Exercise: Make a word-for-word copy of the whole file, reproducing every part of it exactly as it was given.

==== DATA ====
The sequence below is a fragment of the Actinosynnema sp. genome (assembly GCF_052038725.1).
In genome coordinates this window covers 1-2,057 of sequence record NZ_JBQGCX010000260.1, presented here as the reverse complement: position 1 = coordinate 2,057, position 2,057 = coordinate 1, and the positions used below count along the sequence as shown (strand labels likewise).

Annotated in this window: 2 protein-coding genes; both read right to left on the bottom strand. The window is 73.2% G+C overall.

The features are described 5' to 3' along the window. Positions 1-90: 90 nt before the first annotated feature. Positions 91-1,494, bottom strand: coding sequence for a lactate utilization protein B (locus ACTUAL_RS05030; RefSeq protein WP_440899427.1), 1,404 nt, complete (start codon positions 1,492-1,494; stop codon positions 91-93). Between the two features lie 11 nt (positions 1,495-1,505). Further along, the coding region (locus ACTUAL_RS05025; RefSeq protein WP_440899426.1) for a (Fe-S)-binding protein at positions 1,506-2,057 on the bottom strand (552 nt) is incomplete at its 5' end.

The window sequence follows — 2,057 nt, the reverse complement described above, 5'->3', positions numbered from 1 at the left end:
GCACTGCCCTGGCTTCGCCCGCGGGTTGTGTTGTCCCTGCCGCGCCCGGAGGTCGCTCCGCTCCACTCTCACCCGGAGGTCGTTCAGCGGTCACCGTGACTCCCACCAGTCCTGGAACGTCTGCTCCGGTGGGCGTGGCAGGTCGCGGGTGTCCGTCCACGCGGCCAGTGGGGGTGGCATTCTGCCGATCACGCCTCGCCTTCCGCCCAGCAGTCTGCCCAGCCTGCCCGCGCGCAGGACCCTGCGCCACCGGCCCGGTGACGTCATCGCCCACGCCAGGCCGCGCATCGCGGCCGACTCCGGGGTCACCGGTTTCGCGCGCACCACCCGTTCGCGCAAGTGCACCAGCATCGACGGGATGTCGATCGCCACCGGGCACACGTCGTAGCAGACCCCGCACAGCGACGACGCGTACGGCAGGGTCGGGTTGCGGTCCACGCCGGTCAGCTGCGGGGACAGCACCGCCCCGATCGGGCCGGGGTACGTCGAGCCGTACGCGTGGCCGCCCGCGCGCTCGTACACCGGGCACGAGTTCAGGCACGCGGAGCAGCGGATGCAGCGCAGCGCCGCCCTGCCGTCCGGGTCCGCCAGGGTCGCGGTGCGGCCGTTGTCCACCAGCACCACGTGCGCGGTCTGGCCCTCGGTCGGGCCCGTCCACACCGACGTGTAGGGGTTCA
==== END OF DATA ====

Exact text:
The sequence below is a fragment of the Actinosynnema sp. genome (assembly GCF_052038725.1).
In genome coordinates this window covers 1-2,057 of sequence record NZ_JBQGCX010000260.1, presented here as the reverse complement: position 1 = coordinate 2,057, position 2,057 = coordinate 1, and the positions used below count along the sequence as shown (strand labels likewise).

Annotated in this window: 2 protein-coding genes; both read right to left on the bottom strand. The window is 73.2% G+C overall.

The features are described 5' to 3' along the window. Positions 1-90: 90 nt before the first annotated feature. Positions 91-1,494, bottom strand: coding sequence for a lactate utilization protein B (locus ACTUAL_RS05030; RefSeq protein WP_440899427.1), 1,404 nt, complete (start codon positions 1,492-1,494; stop codon positions 91-93). Between the two features lie 11 nt (positions 1,495-1,505). Further along, the coding region (locus ACTUAL_RS05025; RefSeq protein WP_440899426.1) for a (Fe-S)-binding protein at positions 1,506-2,057 on the bottom strand (552 nt) is incomplete at its 5' end.

The window sequence follows — 2,057 nt, the reverse complement described above, 5'->3', positions numbered from 1 at the left end:
GCACTGCCCTGGCTTCGCCCGCGGGTTGTGTTGTCCCTGCCGCGCCCGGAGGTCGCTCCGCTCCACTCTCACCCGGAGGTCGTTCAGCGGTCACCGTGACTCCCACCAGTCCTGGAACGTCTGCTCCGGTGGGCGTGGCAGGTCGCGGGTGTCCGTCCACGCGGCCAGTGGGGGTGGCATTCTGCCGATCACGCCTCGCCTTCCGCCCAGCAGTCTGCCCAGCCTGCCCGCGCGCAGGACCCTGCGCCACCGGCCCGGTGACGTCATCGCCCACGCCAGGCCGCGCATCGCGGCCGACTCCGGGGTCACCGGTTTCGCGCGCACCACCCGTTCGCGCAAGTGCACCAGCATCGACGGGATGTCGATCGCCACCGGGCACACGTCGTAGCAGACCCCGCACAGCGACGACGCGTACGGCAGGGTCGGGTTGCGGTCCACGCCGGTCAGCTGCGGGGACAGCACCGCCCCGATCGGGCCGGGGTACGTCGAGCCGTACGCGTGGCCGCCCGCGCGCTCGTACACCGGGCACGAGTTCAGGCACGCGGAGCAGCGGATGCAGCGCAGCGCCGCCCTGCCGTCCGGGTCCGCCAGGGTCGCGGTGCGGCCGTTGTCCACCAGCACCACGTGCGCGGTCTGGCCCTCGGTCGGGCCCGTCCACACCGACGTGTAGGGGTTCA